Consider Title Loan Alternatives

Title Loan Facts
1 million consumers obtain title loans worth $6 billion annually
21 U.S. states allow title loans
Average title loan is $950 with a 8- to 10-month repayment period
Borrow up to 26% of your car’s value, which you must own free & clear
Average interest rate is 25% per month, or $250 to borrow $1,000/month
Repossession fees are $300 to $400
Between 8% and 17% of title loan customers incur repossession fees

Sources: Center for Responsible Lending and American Association of Responsible Auto Lenders

If you plan to use a title loan, consider your six options:

  • Consider working out a payment plan with the lender, seller or provider. Do not use a title loan to pay for rent, food, utilities, or other necessities.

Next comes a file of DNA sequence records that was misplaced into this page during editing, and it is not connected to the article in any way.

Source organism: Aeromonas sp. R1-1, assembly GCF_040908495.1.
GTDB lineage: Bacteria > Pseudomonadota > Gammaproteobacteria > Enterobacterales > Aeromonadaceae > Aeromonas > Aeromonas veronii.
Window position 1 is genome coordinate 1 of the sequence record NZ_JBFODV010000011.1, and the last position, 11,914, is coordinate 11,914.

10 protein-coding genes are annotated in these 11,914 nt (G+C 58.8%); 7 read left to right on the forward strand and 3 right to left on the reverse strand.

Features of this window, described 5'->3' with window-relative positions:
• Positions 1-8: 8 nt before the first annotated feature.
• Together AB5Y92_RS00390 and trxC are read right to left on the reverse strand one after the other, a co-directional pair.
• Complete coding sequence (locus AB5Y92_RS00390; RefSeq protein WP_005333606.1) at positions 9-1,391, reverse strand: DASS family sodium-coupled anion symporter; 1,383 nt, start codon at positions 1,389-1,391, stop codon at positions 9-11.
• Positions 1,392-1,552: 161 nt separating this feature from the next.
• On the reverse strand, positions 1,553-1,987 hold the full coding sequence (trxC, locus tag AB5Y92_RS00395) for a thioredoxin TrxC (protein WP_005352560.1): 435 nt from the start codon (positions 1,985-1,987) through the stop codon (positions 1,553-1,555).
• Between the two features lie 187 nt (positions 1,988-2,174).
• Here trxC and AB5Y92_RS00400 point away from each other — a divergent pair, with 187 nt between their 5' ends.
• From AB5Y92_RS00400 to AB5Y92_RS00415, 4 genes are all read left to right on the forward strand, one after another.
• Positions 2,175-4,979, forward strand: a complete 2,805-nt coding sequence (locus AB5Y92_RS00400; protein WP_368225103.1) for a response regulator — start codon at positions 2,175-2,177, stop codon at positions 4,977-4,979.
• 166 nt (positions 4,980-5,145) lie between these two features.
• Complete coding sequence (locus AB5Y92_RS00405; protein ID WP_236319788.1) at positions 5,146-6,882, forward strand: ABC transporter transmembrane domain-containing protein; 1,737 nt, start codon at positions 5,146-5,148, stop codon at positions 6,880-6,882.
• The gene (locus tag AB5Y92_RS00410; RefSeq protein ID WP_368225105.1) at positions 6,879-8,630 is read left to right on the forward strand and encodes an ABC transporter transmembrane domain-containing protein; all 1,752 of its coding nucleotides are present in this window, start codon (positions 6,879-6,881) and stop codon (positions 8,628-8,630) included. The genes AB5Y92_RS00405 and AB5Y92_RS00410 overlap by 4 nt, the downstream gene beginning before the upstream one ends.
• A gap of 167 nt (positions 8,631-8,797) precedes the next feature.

• Borrow from friends or family.
  • Seek financial aid or a grant from a local charity or government agency.
  • Look into a peer-to-peer loan from one of several P2P lenders.
  • If you plan to use a title loan to pay for a credit card or similar debt, contact either a Either might help you get your finances in order without resorting to a loan.

Why Do Want a Title Loan?

Step back for a moment and ask yourself why you want a title loan. What is the root cause of your financial problem? Are you responding to:

  • A one-time emergency you could not have foreseen reasonably
  • An on-going situation where your expenses exceed your income

Using a title or payday loan is an expensive way to pay your bills, and creates a debt treadmill where you are left worse off than when you started. Although a title or payday loans are tempting because they are so easy to obtain, step back from your situation and look for another solution to your problem.